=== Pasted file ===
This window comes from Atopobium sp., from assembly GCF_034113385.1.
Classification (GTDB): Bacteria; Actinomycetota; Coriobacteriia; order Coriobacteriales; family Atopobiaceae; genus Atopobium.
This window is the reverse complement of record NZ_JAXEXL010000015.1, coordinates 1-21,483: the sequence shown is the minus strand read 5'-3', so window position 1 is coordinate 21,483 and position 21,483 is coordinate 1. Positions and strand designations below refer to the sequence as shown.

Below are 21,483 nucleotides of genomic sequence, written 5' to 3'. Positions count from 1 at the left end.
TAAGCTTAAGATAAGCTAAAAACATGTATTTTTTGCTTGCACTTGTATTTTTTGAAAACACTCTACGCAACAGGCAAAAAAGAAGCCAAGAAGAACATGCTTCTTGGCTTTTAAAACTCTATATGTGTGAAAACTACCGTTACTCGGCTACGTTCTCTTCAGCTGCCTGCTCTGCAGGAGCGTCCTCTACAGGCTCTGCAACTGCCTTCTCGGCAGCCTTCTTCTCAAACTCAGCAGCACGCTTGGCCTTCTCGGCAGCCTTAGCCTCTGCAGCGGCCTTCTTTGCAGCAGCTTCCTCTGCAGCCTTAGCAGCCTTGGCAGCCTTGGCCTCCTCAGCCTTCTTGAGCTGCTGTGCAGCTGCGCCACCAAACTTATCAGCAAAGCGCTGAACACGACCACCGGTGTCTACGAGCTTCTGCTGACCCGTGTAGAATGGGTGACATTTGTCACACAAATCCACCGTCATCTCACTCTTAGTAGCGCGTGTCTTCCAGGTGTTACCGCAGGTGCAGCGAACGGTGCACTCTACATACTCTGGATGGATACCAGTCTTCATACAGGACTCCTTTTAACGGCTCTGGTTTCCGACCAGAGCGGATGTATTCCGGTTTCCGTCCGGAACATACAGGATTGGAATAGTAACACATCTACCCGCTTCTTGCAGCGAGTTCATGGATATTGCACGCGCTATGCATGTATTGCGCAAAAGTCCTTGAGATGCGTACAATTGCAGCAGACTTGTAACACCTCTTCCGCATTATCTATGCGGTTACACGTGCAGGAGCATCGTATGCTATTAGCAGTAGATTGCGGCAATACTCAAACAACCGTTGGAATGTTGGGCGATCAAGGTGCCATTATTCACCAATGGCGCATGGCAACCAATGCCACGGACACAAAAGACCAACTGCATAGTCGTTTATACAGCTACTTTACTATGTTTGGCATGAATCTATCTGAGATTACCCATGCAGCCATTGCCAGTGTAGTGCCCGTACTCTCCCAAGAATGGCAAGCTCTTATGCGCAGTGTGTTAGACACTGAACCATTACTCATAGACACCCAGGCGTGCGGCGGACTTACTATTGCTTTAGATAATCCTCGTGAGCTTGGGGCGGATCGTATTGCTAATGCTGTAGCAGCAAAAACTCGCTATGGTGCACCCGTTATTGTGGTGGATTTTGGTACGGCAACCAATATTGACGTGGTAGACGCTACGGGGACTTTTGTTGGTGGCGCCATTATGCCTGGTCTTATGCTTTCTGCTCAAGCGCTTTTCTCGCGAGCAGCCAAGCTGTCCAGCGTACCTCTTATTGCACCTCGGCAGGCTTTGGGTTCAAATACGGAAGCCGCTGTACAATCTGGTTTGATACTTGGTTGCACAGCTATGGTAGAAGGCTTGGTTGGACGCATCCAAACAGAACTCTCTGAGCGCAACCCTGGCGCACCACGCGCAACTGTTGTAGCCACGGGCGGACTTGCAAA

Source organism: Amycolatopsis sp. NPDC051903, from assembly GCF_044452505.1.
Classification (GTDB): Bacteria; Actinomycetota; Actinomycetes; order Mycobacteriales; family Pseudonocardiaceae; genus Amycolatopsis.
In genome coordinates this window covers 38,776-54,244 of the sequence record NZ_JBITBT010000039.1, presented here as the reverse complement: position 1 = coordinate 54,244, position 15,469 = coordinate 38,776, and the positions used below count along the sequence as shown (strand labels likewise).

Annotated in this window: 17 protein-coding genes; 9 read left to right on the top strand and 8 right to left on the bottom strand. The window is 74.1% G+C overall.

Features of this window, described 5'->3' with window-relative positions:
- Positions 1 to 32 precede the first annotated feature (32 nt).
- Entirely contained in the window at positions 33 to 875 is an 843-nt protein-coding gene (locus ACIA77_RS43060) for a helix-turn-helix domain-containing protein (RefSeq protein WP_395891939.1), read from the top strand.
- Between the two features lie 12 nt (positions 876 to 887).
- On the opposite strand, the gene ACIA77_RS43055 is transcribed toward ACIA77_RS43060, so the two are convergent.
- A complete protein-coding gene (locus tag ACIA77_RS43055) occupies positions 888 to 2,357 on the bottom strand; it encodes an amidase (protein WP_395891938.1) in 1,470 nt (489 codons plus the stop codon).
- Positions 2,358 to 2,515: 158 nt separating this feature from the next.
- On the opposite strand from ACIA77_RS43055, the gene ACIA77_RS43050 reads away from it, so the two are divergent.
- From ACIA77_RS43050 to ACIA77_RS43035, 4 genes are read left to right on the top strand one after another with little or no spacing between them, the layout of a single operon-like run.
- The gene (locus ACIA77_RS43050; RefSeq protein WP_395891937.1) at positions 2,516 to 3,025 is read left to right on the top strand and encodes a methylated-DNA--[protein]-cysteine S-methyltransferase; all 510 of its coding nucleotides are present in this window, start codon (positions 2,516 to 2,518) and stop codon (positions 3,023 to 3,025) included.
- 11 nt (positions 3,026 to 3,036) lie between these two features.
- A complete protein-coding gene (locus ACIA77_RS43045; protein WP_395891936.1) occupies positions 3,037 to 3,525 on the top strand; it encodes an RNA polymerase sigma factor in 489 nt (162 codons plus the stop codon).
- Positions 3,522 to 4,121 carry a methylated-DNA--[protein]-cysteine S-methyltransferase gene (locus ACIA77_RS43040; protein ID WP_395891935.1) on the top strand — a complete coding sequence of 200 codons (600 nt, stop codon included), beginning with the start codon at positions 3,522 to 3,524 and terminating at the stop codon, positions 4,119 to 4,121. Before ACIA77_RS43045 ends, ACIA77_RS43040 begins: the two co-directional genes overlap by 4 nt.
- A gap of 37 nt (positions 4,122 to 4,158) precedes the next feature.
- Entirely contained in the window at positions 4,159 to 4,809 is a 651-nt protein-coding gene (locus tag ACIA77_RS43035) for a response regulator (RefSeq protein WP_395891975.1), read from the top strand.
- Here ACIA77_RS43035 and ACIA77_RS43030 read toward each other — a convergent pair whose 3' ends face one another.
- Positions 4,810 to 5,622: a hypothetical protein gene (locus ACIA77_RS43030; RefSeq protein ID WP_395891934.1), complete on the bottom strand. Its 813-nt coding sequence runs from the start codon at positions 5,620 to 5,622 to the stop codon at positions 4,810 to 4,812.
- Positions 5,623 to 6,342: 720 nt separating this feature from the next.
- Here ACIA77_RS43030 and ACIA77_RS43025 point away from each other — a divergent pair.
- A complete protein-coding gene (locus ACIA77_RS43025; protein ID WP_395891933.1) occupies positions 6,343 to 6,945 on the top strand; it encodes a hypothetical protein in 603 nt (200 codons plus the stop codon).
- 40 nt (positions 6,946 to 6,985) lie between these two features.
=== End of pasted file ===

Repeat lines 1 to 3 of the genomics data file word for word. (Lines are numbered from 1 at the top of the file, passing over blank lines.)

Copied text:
This window comes from Atopobium sp., from assembly GCF_034113385.1.
Classification (GTDB): Bacteria; Actinomycetota; Coriobacteriia; order Coriobacteriales; family Atopobiaceae; genus Atopobium.
This window is the reverse complement of record NZ_JAXEXL010000015.1, coordinates 1-21,483: the sequence shown is the minus strand read 5'-3', so window position 1 is coordinate 21,483 and position 21,483 is coordinate 1. Positions and strand designations below refer to the sequence as shown.